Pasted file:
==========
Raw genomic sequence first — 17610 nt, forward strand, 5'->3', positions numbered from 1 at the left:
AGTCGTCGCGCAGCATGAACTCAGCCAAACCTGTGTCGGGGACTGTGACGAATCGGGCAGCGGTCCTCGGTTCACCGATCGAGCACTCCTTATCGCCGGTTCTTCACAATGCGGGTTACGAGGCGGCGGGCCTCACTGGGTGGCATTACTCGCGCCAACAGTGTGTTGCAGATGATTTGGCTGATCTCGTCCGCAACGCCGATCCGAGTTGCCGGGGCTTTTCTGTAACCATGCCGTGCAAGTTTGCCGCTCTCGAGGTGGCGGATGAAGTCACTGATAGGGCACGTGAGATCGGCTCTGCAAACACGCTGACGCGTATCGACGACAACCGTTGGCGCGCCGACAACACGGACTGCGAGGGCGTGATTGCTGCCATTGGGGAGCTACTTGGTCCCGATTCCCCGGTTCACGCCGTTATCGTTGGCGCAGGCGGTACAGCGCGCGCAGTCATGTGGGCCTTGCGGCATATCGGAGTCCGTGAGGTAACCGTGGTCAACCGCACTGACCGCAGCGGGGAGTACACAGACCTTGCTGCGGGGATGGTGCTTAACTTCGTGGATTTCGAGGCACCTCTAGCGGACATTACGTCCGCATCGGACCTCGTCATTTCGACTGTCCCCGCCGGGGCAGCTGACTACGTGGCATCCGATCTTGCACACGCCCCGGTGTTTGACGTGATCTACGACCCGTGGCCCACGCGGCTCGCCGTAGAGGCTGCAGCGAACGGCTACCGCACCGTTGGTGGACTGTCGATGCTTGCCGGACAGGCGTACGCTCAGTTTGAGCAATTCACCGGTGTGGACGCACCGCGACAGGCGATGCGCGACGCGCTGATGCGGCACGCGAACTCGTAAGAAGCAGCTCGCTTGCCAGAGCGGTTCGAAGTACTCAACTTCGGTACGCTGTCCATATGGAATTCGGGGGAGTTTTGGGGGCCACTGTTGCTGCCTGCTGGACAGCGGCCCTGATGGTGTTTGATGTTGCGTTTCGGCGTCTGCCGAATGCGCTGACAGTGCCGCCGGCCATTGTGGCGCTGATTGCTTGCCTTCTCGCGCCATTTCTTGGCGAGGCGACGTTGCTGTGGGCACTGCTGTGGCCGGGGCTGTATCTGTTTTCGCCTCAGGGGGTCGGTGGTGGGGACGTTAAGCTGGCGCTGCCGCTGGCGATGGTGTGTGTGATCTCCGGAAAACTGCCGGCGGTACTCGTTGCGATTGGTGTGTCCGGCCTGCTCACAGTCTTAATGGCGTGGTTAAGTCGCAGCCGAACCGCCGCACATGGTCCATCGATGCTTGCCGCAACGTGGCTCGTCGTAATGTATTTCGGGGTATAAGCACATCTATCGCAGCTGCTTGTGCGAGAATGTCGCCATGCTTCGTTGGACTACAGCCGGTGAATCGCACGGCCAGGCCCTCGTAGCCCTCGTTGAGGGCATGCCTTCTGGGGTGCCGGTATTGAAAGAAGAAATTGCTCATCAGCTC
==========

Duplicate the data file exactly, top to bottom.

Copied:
Raw genomic sequence first — 17610 nt, forward strand, 5'->3', positions numbered from 1 at the left:
AGTCGTCGCGCAGCATGAACTCAGCCAAACCTGTGTCGGGGACTGTGACGAATCGGGCAGCGGTCCTCGGTTCACCGATCGAGCACTCCTTATCGCCGGTTCTTCACAATGCGGGTTACGAGGCGGCGGGCCTCACTGGGTGGCATTACTCGCGCCAACAGTGTGTTGCAGATGATTTGGCTGATCTCGTCCGCAACGCCGATCCGAGTTGCCGGGGCTTTTCTGTAACCATGCCGTGCAAGTTTGCCGCTCTCGAGGTGGCGGATGAAGTCACTGATAGGGCACGTGAGATCGGCTCTGCAAACACGCTGACGCGTATCGACGACAACCGTTGGCGCGCCGACAACACGGACTGCGAGGGCGTGATTGCTGCCATTGGGGAGCTACTTGGTCCCGATTCCCCGGTTCACGCCGTTATCGTTGGCGCAGGCGGTACAGCGCGCGCAGTCATGTGGGCCTTGCGGCATATCGGAGTCCGTGAGGTAACCGTGGTCAACCGCACTGACCGCAGCGGGGAGTACACAGACCTTGCTGCGGGGATGGTGCTTAACTTCGTGGATTTCGAGGCACCTCTAGCGGACATTACGTCCGCATCGGACCTCGTCATTTCGACTGTCCCCGCCGGGGCAGCTGACTACGTGGCATCCGATCTTGCACACGCCCCGGTGTTTGACGTGATCTACGACCCGTGGCCCACGCGGCTCGCCGTAGAGGCTGCAGCGAACGGCTACCGCACCGTTGGTGGACTGTCGATGCTTGCCGGACAGGCGTACGCTCAGTTTGAGCAATTCACCGGTGTGGACGCACCGCGACAGGCGATGCGCGACGCGCTGATGCGGCACGCGAACTCGTAAGAAGCAGCTCGCTTGCCAGAGCGGTTCGAAGTACTCAACTTCGGTACGCTGTCCATATGGAATTCGGGGGAGTTTTGGGGGCCACTGTTGCTGCCTGCTGGACAGCGGCCCTGATGGTGTTTGATGTTGCGTTTCGGCGTCTGCCGAATGCGCTGACAGTGCCGCCGGCCATTGTGGCGCTGATTGCTTGCCTTCTCGCGCCATTTCTTGGCGAGGCGACGTTGCTGTGGGCACTGCTGTGGCCGGGGCTGTATCTGTTTTCGCCTCAGGGGGTCGGTGGTGGGGACGTTAAGCTGGCGCTGCCGCTGGCGATGGTGTGTGTGATCTCCGGAAAACTGCCGGCGGTACTCGTTGCGATTGGTGTGTCCGGCCTGCTCACAGTCTTAATGGCGTGGTTAAGTCGCAGCCGAACCGCCGCACATGGTCCATCGATGCTTGCCGCAACGTGGCTCGTCGTAATGTATTTCGGGGTATAAGCACATCTATCGCAGCTGCTTGTGCGAGAATGTCGCCATGCTTCGTTGGACTACAGCCGGTGAATCGCACGGCCAGGCCCTCGTAGCCCTCGTTGAGGGCATGCCTTCTGGGGTGCCGGTATTGAAAGAAGAAATTGCTCATCAGCTC